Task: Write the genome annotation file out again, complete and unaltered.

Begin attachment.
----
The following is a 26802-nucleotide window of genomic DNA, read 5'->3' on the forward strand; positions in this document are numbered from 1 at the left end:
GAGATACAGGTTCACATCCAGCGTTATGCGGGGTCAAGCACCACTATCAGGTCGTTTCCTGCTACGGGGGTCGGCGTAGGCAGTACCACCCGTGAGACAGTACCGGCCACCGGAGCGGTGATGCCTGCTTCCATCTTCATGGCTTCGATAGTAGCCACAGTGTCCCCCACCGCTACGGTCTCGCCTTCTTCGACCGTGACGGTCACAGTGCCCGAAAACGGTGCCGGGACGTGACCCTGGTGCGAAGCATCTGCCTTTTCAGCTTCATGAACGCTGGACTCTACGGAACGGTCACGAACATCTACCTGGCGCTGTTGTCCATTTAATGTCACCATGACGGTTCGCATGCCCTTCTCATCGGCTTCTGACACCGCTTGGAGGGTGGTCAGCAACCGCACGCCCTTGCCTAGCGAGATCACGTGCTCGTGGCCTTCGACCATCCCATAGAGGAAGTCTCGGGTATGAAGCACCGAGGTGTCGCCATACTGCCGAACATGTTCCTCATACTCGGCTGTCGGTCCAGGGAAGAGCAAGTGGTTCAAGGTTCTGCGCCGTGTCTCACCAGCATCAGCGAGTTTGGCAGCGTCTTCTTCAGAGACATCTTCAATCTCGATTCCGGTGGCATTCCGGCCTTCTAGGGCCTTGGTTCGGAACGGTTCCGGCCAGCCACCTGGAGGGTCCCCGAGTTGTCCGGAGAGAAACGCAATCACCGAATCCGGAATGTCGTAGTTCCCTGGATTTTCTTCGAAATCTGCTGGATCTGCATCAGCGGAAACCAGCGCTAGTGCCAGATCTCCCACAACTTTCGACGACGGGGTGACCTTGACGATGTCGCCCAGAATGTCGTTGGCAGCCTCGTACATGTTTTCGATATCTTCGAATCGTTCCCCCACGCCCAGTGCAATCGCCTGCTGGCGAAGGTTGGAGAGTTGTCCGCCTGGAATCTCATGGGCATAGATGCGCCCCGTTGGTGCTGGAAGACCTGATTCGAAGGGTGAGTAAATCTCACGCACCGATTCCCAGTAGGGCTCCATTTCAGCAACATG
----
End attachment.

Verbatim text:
The following is a 26802-nucleotide window of genomic DNA, read 5'->3' on the forward strand; positions in this document are numbered from 1 at the left end:
GAGATACAGGTTCACATCCAGCGTTATGCGGGGTCAAGCACCACTATCAGGTCGTTTCCTGCTACGGGGGTCGGCGTAGGCAGTACCACCCGTGAGACAGTACCGGCCACCGGAGCGGTGATGCCTGCTTCCATCTTCATGGCTTCGATAGTAGCCACAGTGTCCCCCACCGCTACGGTCTCGCCTTCTTCGACCGTGACGGTCACAGTGCCCGAAAACGGTGCCGGGACGTGACCCTGGTGCGAAGCATCTGCCTTTTCAGCTTCATGAACGCTGGACTCTACGGAACGGTCACGAACATCTACCTGGCGCTGTTGTCCATTTAATGTCACCATGACGGTTCGCATGCCCTTCTCATCGGCTTCTGACACCGCTTGGAGGGTGGTCAGCAACCGCACGCCCTTGCCTAGCGAGATCACGTGCTCGTGGCCTTCGACCATCCCATAGAGGAAGTCTCGGGTATGAAGCACCGAGGTGTCGCCATACTGCCGAACATGTTCCTCATACTCGGCTGTCGGTCCAGGGAAGAGCAAGTGGTTCAAGGTTCTGCGCCGTGTCTCACCAGCATCAGCGAGTTTGGCAGCGTCTTCTTCAGAGACATCTTCAATCTCGATTCCGGTGGCATTCCGGCCTTCTAGGGCCTTGGTTCGGAACGGTTCCGGCCAGCCACCTGGAGGGTCCCCGAGTTGTCCGGAGAGAAACGCAATCACCGAATCCGGAATGTCGTAGTTCCCTGGATTTTCTTCGAAATCTGCTGGATCTGCATCAGCGGAAACCAGCGCTAGTGCCAGATCTCCCACAACTTTCGACGACGGGGTGACCTTGACGATGTCGCCCAGAATGTCGTTGGCAGCCTCGTACATGTTTTCGATATCTTCGAATCGTTCCCCCACGCCCAGTGCAATCGCCTGCTGGCGAAGGTTGGAGAGTTGTCCGCCTGGAATCTCATGGGCATAGATGCGCCCCGTTGGTGCTGGAAGACCTGATTCGAAGGGTGAGTAAATCTCACGCACCGATTCCCAGTAGGGCTCCATTTCAGCAACATG